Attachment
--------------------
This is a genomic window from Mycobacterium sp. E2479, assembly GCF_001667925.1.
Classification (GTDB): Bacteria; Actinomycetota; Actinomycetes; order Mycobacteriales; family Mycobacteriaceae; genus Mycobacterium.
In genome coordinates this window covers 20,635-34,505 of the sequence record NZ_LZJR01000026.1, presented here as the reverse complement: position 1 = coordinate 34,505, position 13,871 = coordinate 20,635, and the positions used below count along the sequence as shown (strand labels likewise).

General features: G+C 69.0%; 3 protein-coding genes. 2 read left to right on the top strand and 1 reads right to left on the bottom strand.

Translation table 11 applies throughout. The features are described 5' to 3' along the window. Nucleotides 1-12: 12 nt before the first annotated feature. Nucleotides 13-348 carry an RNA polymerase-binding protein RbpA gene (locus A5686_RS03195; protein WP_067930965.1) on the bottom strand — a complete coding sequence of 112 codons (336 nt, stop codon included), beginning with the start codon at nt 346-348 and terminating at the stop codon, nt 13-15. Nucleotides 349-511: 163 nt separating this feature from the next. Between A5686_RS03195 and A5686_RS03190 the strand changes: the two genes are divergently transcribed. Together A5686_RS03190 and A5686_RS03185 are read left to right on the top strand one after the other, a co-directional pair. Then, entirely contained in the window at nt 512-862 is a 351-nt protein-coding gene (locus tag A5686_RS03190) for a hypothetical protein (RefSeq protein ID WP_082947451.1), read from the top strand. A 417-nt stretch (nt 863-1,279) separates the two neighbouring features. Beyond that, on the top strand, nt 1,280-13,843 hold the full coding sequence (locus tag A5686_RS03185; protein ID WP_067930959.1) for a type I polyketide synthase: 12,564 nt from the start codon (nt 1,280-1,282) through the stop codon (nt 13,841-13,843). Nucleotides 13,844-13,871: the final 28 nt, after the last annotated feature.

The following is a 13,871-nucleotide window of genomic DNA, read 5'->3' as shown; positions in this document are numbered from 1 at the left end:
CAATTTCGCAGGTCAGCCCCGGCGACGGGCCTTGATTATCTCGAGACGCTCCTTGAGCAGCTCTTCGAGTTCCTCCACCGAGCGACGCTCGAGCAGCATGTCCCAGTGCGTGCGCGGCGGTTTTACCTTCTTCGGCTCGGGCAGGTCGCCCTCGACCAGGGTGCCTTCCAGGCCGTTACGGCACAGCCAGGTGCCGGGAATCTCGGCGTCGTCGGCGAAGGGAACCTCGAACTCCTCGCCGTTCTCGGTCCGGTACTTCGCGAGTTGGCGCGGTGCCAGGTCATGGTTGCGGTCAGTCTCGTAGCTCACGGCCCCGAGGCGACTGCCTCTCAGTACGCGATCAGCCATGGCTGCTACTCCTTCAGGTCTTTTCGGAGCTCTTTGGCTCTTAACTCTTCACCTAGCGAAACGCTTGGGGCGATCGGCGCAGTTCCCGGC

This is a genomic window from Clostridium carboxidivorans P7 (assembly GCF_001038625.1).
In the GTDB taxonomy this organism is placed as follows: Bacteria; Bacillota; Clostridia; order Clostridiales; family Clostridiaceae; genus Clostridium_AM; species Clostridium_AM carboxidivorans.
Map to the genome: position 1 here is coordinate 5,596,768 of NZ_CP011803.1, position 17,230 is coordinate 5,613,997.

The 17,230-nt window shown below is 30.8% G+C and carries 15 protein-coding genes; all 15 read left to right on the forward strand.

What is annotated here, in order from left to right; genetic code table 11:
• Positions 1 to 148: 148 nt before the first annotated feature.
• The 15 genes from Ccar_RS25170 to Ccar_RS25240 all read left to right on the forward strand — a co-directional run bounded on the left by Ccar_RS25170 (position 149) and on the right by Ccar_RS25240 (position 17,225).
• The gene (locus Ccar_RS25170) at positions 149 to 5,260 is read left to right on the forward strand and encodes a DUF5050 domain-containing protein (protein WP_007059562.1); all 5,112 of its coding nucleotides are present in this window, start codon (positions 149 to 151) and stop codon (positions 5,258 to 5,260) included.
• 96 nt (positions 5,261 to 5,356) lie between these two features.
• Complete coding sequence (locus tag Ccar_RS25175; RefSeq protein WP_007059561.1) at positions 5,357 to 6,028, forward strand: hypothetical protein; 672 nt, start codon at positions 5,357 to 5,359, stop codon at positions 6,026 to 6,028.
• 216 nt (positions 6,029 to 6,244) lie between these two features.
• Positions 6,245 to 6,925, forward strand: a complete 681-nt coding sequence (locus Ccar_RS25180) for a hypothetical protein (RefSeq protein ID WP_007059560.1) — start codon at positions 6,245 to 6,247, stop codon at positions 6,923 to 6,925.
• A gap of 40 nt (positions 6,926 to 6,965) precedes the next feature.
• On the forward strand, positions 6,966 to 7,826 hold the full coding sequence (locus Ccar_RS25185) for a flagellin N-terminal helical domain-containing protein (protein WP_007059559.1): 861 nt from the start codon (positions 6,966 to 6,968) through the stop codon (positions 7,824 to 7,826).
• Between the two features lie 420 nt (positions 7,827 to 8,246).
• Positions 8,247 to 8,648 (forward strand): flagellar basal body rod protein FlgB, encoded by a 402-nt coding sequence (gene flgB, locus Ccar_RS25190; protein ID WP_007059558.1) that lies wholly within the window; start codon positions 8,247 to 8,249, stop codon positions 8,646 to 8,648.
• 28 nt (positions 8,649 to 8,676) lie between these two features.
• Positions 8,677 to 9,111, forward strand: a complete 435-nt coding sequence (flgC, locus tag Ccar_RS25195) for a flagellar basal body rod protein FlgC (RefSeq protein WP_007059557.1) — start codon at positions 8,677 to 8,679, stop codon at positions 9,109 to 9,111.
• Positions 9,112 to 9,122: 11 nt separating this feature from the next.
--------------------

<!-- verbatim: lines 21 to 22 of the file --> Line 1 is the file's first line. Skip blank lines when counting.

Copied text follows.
• On the forward strand, positions 6,966 to 7,826 hold the full coding sequence (locus Ccar_RS25185) for a flagellin N-terminal helical domain-containing protein (protein WP_007059559.1): 861 nt from the start codon (positions 6,966 to 6,968) through the stop codon (positions 7,824 to 7,826).
• Between the two features lie 420 nt (positions 7,827 to 8,246).